If Richard Curtis' British comedies are too saccharine for some, Matthew Warchus's important romcom about gay activists and striking miners is a heartwarming, faith-restoring antidote.
Pride is the unlikely but true story of a group of gays and lesbians in London who decide to raise money for striking miners because of their mutual hatred of Margaret Thatcher. The Lesbians and Gays Support the Miners (LGSM) are rejected by the miners union so instead they target their efforts on a remote mining village in Wales. Led by charismatic and determined campaigner Mark Ashton, the group head to Wales to meet with the recipients of their fundraising.
They are initially met with resistance and suspicion by the miners, although mining leader Dai slowly warms up the villagers who are eventually won over by LGSM's enthusiasm to their cause - and also through a Kinky Boots style dance-off from a flamboyant cabaret queen, played with humour and warmth by Dominic West.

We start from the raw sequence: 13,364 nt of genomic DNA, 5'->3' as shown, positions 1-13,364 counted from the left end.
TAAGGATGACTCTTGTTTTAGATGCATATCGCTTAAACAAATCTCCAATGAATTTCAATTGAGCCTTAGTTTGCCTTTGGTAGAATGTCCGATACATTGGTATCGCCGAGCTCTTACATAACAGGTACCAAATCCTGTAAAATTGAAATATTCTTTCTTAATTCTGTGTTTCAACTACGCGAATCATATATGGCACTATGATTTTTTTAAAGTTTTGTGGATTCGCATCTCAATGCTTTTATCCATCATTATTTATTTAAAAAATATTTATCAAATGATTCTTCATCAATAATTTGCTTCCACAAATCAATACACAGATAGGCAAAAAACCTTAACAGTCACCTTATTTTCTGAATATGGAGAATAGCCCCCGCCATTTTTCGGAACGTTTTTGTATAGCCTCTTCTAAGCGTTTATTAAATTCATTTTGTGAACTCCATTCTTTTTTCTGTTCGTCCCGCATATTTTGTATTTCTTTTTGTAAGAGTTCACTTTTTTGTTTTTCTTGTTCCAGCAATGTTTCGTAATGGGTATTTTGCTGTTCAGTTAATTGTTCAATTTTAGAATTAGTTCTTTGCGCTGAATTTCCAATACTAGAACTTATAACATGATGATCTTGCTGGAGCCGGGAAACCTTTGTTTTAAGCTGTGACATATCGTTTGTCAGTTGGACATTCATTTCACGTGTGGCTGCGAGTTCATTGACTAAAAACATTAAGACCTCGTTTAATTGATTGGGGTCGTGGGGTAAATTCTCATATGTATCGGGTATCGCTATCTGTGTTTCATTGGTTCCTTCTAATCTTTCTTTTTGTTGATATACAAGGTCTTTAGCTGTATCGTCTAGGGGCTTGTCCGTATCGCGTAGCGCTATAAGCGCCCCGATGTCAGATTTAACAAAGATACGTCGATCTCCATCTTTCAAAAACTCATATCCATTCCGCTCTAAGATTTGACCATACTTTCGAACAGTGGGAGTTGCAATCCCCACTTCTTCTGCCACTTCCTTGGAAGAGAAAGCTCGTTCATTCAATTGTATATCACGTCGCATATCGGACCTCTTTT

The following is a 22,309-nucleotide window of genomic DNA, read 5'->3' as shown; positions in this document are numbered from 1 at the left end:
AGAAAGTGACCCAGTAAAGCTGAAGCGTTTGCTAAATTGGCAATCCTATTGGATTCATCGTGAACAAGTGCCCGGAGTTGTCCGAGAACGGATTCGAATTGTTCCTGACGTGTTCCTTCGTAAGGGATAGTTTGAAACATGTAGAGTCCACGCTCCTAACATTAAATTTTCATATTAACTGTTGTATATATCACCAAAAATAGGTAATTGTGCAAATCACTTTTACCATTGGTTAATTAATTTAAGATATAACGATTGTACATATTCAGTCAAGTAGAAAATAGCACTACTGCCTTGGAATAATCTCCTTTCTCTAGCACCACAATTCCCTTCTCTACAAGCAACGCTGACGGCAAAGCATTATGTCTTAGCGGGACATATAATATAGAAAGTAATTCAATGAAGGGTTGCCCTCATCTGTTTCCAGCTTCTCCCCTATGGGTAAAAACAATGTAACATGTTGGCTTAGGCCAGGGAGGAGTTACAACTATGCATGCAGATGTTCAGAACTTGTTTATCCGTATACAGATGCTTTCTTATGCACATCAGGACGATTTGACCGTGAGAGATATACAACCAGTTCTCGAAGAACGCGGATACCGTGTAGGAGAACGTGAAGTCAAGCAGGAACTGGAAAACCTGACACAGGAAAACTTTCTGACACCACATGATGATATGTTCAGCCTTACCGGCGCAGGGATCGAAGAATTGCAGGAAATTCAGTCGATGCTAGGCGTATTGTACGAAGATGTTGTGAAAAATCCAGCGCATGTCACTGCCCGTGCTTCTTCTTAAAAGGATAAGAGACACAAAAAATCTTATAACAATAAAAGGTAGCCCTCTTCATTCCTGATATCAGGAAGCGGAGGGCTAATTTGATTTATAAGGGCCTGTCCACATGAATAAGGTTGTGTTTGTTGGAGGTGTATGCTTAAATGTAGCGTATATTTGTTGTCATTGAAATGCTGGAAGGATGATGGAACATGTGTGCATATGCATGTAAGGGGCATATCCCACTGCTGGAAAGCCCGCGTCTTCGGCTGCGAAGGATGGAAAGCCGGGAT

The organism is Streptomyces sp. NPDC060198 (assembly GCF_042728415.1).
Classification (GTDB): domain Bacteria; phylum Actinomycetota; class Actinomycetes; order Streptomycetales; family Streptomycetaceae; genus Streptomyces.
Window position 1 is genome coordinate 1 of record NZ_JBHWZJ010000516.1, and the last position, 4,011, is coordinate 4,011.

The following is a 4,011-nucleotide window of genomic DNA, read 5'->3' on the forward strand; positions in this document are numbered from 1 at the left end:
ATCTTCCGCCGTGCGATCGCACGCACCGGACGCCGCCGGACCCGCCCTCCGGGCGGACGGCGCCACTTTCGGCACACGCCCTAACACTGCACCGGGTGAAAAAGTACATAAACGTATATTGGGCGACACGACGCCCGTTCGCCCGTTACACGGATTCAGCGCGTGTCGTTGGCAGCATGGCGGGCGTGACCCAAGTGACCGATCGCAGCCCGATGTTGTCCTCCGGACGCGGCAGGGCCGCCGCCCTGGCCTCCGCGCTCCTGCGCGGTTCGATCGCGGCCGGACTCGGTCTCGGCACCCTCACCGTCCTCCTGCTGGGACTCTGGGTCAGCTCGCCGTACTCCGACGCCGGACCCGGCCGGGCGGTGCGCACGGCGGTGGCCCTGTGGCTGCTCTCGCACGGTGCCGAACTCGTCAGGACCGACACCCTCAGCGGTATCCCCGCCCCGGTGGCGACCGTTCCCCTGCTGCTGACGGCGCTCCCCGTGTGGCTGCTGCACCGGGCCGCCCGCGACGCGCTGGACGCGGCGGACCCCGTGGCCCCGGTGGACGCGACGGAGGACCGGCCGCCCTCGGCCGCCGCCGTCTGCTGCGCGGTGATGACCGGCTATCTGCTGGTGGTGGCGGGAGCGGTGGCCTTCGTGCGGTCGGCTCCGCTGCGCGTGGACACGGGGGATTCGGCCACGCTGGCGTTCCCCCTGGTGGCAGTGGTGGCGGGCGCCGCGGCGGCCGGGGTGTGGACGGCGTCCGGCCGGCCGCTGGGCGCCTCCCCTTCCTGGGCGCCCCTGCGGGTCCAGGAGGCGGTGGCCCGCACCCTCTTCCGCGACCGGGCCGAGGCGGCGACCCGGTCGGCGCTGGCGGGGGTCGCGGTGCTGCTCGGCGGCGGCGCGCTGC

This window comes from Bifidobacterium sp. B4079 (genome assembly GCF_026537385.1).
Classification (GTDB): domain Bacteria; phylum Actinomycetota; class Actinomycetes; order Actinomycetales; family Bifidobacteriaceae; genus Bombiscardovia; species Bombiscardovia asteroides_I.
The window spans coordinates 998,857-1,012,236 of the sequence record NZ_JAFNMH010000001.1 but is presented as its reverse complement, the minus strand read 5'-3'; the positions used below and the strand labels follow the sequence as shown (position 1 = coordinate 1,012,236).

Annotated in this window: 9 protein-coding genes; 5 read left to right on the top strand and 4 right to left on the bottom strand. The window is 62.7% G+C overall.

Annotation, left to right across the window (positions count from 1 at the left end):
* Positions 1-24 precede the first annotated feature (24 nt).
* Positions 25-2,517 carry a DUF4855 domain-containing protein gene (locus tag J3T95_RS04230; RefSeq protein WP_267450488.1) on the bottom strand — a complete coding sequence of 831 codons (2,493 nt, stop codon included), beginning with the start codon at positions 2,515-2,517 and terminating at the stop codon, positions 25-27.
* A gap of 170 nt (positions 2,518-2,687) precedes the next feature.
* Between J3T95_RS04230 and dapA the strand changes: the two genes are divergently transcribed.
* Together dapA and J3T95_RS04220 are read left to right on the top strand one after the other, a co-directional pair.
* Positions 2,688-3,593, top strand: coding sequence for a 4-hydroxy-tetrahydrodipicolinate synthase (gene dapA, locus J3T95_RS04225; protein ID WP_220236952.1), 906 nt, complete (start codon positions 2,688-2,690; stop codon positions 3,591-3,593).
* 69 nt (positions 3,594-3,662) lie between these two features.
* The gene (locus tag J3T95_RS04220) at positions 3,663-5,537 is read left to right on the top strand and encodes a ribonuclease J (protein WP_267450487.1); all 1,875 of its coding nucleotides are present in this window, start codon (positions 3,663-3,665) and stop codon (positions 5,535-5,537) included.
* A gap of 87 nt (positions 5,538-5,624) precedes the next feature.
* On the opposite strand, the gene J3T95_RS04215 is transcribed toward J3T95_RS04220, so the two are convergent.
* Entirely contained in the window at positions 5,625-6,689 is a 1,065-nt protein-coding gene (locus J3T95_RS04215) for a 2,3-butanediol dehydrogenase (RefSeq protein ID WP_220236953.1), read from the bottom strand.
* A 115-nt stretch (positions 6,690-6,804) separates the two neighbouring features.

The group take their efforts to the next level through hosting a large-scale Pits and Perverts music concert in London. They became one of the UK's biggest fundraising organisations of the period.
It's impossible not to smile or be moved during this film and it manages to mostly avoid schmaltzy cliches thanks to a series of sympathetic and entertaining performances from its cast.
Bill Nighy expertly plays a shy miner with a love of poetry; Imelda Staunton is a sharp-tongued mother hen intent on breaking the village's prejudices and Paddy Considine is impressive as intelligent open-minded Dai.
Pride is reminiscent of Billy Elliot and The Full Monty, two other heartfelt, sincere tales set against the miners strike. Warchus' film has added poignancy today as gay activism is more impassioned than ever before, with the recent civil rights victories.
Essentially, this an uplifting film about humanity and kindness and what can be achieved through a hearty dosage of passion, guts and empathy.
Pride is released in cinemas on 12 September.Reuse content